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There’s little doubt that the horror genre has its heroes.  Filmmakers like John Carpenter, Wes Craven, and Tobe Hooper know how to make a good horror film, so that’s what they do.  Every once in a while, though, a director from outside the genre will momentarily set foot into the realm of terror to give us a classic movie, only to go right back to making “normal” movies when they’re done.  Here are eight horror movies by non-horror filmmakers who crossed over to the dark side just once.

 

1. Child’s Play – Sidney Lumet

Child's Play (1972)
Sidney Lumet’s Child’s Play (1972)

Sidney Lumet made some of the most important movies in cinematic history, movies like 12 Angry Men, Network, and Dog Day Afternoon.  Lumet had a way of coaxing brilliant performances out of his actors, and that gave his films heart.  In 1972, he made his only horror film, Child’s Play.  This is not the film about the demonic doll named Chucky, this is an adaptation of a Broadway play about bullying at a catholic boys school that is the result of demonic possession.  Sadly, Lumet died in 2011, so Child’s Play will always be his only horror film.

 

2. The Exorcist – William Friedkin

The Exorcist (1973)
William Friedkin’s The Exorcist (1973)

The Exorcist is easily one of the top five movies on any horror fan’s list (if it isn’t consistently number one), but the 1973 classic is director William Friedkin’s only horror film.  Choosing story over comfort, Friedkin dipped his foot into many different genres, making documentaries like The People vs. Paul Crump, crime dramas like The French Connection, and action films like To Live and Die in L.A., but only wandered into horror again for a few television episodes of The Twilight Zone and Tales from the Crypt.  And speaking of The Exorcist

 

3. Exorcist II: The Heretic – John Boorman

Exorcist II: The Heretic (1977)
John Boorman’s Exorcist II: The Heretic (1977)

Most moviegoers know John Boorman as the director of seminal films such as Deliverance and Excalibur, but he was tapped in 1977 for the inevitable sequel to The Exorcist, appropriately titled Exorcist II: The Heretic.  The film was a flop, and to this day is considered a black eye in the history of the franchise.  Maybe that explains why Boorman never made another horror film?

 

4. What Lies Beneath – Robert Zemeckis

What Lies Beneath (2000)
Robert Zemeckis’ What Lies Beneath (2000)

Robert Zemeckis is better known for shaping the youth of the eighties with his Back to the Future trilogy and for winning Oscars with Forrest Gump.  Although he dabbled a little bit in horror on television, directing episodes of Amazing Stories and Tales from the Crypt, his only big-screen fright flick is the 2000 Hitchcockian ghost story What Lies Beneath.  Despite a strong script and a big-name cast that included Harrison Ford and Michelle Pfeiffer, What Lies Beneath was a box-office disappointment, so Zemeckis went back to making movies that he knew would be successful – and immediately made the Tom Hanks vehicle Cast Away.

 

5. Near Dark – Kathryn Bigelow

Near Dark (1987)
Kathryn Bigelow’s Near Dark (1987)

Before she was making Oscar bait films like The Hurt Locker and Zero Dark Thirty, Kathryn Bigelow made action movies like Point Break and Strange Days.  However, even before that, she made Near Dark, a 1987 movie that, along with The Lost Boys, would challenge all of the preconceived notions about vampires.  Bigelow’s direction coupled with the natural chemistry of the cast (Bigelow basically used onetime husband James Cameron’s Aliens cast, a group that consisted of Lance Henriksen, Bill Paxton, and Jenette Goldstein) turned Near Dark into an instant revisionist western classic vampire movie.  Then, she moved on to making war movies.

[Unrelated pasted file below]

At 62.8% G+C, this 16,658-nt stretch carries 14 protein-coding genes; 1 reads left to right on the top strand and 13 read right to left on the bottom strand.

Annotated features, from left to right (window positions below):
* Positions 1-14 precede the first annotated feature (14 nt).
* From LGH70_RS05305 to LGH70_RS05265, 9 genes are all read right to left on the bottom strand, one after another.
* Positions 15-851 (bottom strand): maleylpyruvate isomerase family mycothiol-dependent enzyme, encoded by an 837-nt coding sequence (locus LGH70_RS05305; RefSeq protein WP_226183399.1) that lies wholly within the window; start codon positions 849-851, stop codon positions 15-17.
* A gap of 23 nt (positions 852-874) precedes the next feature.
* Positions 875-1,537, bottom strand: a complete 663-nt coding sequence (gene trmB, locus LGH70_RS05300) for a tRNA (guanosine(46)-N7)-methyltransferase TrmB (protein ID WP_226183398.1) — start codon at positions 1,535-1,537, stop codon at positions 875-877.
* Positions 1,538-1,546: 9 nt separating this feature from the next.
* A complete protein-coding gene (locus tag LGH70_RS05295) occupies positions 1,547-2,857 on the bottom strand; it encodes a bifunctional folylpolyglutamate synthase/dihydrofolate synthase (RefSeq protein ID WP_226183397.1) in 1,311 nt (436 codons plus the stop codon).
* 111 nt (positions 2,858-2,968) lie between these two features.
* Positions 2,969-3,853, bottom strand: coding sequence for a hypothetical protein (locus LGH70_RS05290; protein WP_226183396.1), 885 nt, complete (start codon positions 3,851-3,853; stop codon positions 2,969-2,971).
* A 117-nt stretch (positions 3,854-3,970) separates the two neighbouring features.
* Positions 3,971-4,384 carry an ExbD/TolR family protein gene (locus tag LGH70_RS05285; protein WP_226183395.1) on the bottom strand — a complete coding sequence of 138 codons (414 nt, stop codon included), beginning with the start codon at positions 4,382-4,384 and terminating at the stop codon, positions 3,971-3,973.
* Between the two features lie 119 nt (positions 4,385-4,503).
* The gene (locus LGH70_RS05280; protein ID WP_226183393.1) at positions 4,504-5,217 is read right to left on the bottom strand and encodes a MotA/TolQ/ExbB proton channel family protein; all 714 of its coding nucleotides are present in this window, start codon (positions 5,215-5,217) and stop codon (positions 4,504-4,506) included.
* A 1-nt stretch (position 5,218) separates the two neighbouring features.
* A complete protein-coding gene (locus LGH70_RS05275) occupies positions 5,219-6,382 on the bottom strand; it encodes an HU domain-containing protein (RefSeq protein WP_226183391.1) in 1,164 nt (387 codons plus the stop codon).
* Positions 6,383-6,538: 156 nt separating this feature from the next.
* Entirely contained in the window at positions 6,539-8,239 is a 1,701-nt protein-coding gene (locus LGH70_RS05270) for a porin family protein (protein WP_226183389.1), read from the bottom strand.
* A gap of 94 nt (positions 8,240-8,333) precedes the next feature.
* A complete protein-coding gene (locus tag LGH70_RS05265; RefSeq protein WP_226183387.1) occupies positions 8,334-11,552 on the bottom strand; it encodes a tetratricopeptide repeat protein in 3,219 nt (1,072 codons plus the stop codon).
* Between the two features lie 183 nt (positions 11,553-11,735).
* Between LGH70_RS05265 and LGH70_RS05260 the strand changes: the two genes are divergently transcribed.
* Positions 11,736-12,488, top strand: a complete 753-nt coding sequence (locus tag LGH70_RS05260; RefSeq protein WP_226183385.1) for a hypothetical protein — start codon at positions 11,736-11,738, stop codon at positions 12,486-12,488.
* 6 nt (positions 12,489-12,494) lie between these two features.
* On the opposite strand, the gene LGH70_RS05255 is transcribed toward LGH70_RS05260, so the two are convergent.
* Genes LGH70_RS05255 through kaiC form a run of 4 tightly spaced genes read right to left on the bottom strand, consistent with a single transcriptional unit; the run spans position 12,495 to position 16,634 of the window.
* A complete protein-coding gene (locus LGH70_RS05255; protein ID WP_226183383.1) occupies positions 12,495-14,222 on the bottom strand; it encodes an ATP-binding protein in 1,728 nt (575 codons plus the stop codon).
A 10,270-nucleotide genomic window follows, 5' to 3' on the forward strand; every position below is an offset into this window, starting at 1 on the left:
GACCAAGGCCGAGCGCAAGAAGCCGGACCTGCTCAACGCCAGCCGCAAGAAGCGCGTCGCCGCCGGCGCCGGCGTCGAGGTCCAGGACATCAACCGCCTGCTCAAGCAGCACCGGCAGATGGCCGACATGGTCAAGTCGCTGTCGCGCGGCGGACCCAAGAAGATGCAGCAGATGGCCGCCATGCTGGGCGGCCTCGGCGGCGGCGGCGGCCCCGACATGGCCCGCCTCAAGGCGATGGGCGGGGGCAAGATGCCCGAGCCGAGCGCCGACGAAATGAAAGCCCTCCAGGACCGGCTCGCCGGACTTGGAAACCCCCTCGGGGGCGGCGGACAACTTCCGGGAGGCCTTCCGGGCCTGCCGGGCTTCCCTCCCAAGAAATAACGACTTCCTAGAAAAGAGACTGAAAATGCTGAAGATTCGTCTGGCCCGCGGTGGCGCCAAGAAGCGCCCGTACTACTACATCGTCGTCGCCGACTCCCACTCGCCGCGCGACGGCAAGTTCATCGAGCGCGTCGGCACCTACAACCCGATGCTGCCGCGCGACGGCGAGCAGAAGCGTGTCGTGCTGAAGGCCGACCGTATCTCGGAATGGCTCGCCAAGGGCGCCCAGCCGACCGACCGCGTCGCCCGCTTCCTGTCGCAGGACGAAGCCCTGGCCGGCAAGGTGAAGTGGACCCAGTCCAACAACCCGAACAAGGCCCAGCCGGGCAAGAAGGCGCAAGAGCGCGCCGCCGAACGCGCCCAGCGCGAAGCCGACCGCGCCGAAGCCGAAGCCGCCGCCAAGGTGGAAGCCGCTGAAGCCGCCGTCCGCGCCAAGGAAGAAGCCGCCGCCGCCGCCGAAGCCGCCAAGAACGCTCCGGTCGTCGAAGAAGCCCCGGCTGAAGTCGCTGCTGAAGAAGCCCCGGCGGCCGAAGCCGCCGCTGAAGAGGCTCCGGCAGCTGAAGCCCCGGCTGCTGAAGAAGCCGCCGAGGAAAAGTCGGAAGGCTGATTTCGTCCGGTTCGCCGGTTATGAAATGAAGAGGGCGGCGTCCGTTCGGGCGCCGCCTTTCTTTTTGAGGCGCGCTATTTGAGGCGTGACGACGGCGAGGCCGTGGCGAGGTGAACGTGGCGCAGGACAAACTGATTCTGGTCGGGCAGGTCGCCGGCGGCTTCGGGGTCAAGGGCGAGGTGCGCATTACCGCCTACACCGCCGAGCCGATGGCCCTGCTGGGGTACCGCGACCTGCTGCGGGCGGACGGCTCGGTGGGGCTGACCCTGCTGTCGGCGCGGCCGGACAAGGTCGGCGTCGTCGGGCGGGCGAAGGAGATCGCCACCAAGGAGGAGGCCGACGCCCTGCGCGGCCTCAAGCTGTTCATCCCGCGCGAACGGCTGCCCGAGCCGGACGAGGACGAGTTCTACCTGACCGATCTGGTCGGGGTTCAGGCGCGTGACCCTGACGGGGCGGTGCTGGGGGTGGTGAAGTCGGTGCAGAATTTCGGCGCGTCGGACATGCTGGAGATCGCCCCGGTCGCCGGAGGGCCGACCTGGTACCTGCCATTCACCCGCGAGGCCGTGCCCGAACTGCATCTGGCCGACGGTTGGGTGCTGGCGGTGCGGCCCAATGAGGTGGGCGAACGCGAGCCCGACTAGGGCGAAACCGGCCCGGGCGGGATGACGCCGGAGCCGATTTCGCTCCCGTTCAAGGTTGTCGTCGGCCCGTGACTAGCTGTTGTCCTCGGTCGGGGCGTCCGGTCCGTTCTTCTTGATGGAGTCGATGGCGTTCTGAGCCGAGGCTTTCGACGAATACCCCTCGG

6. 28 Days Later… – Danny Boyle

29 Days Later... (2002)
Danny Boyle’s 28 Days Later… (2002)

For a while, Danny Boyle was England’s hippest director, making too-cool movies like Trainspotting and The Beach.  In 2002, he turned the zombie subgenre on its ear with 28 Days Later… and its fast-moving, athletic pack antagonists.  This was two years before Zack Snyder’s remake of Dawn of the Dead would bring quick zombies into the lexicon.  Boyle didn’t return for the sequel, 28 Weeks Later, instead opting to win a few Oscars with Slumdog Millionaire and 127 Hours.  As of now, he has never made another horror movie.

 

7. The Omen – Richard Donner

The Omen (1976)
Richard Donner’s The Omen (1976)

Richard Donner got his start in television, directing episodes of old westerns like The Rifleman and Have Gun – Will Travel before helming some of the best episodes from the final season of The Twilight Zone in 1964.  His sole contribution to horror history is the 1976 anti-Christ movie The OmenThe Omen was a huge box office success and is largely considered one of the best horror films of all time, but Donner parted ways with the genre, moving on to more family accessible films like Superman, The Goonies, and Ladyhawke.  He would end up directing a few episodes of Tales from the Crypt in between making Lethal Weapon movies, but The Omen remains his only horror film.

 

8. Misery – Rob Reiner

Misery (1990)
Rob Reiner’s Misery (1990)

A child star who got his big acting break playing Meathead on All in the Family, Rob Reiner stuck gold with his directorial debut, the cult classic mockumentary This is Spinal Tap.  Reiner’s film resume includes softies like The Princess Bride and When Harry Met Sally…, but his adaptation of Stephen King’s short story “The Body” into the coming of age film Stand by Me impressed King so much that, in 1990, the writer let Reiner have a shot at directing one of his more frightening books – Misery.  Reiner’s direction combined with knockout performances by James Caan and Kathy Bates turned Misery into a classic horror film, and Rob Reiner dropped the mic and went back to making dramatic comedies.